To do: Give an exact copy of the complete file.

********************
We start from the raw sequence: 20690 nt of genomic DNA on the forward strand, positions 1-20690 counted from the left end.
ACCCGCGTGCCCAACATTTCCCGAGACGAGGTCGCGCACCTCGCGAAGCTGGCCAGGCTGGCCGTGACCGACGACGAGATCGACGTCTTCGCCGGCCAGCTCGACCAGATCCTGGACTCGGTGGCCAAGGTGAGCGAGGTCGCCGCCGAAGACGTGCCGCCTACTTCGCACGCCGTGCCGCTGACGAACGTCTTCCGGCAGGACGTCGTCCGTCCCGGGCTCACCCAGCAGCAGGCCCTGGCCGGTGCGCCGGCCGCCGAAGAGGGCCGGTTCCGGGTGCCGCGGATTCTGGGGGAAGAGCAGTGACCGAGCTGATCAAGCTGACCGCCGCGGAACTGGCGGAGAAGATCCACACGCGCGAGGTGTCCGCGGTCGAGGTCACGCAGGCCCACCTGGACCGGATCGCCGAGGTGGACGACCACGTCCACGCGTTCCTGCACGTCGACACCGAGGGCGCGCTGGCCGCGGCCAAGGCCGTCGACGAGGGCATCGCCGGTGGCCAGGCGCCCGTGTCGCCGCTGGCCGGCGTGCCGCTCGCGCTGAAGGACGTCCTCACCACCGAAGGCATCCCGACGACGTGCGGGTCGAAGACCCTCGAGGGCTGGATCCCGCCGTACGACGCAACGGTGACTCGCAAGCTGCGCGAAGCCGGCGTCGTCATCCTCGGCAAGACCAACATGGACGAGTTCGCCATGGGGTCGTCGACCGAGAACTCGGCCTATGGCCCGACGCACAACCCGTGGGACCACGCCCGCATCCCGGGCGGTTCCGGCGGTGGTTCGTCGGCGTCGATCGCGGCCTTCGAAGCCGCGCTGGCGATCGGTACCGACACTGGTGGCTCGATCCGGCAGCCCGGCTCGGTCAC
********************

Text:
We start from the raw sequence: 20690 nt of genomic DNA on the forward strand, positions 1-20690 counted from the left end.
ACCCGCGTGCCCAACATTTCCCGAGACGAGGTCGCGCACCTCGCGAAGCTGGCCAGGCTGGCCGTGACCGACGACGAGATCGACGTCTTCGCCGGCCAGCTCGACCAGATCCTGGACTCGGTGGCCAAGGTGAGCGAGGTCGCCGCCGAAGACGTGCCGCCTACTTCGCACGCCGTGCCGCTGACGAACGTCTTCCGGCAGGACGTCGTCCGTCCCGGGCTCACCCAGCAGCAGGCCCTGGCCGGTGCGCCGGCCGCCGAAGAGGGCCGGTTCCGGGTGCCGCGGATTCTGGGGGAAGAGCAGTGACCGAGCTGATCAAGCTGACCGCCGCGGAACTGGCGGAGAAGATCCACACGCGCGAGGTGTCCGCGGTCGAGGTCACGCAGGCCCACCTGGACCGGATCGCCGAGGTGGACGACCACGTCCACGCGTTCCTGCACGTCGACACCGAGGGCGCGCTGGCCGCGGCCAAGGCCGTCGACGAGGGCATCGCCGGTGGCCAGGCGCCCGTGTCGCCGCTGGCCGGCGTGCCGCTCGCGCTGAAGGACGTCCTCACCACCGAAGGCATCCCGACGACGTGCGGGTCGAAGACCCTCGAGGGCTGGATCCCGCCGTACGACGCAACGGTGACTCGCAAGCTGCGCGAAGCCGGCGTCGTCATCCTCGGCAAGACCAACATGGACGAGTTCGCCATGGGGTCGTCGACCGAGAACTCGGCCTATGGCCCGACGCACAACCCGTGGGACCACGCCCGCATCCCGGGCGGTTCCGGCGGTGGTTCGTCGGCGTCGATCGCGGCCTTCGAAGCCGCGCTGGCGATCGGTACCGACACTGGTGGCTCGATCCGGCAGCCCGGCTCGGTCAC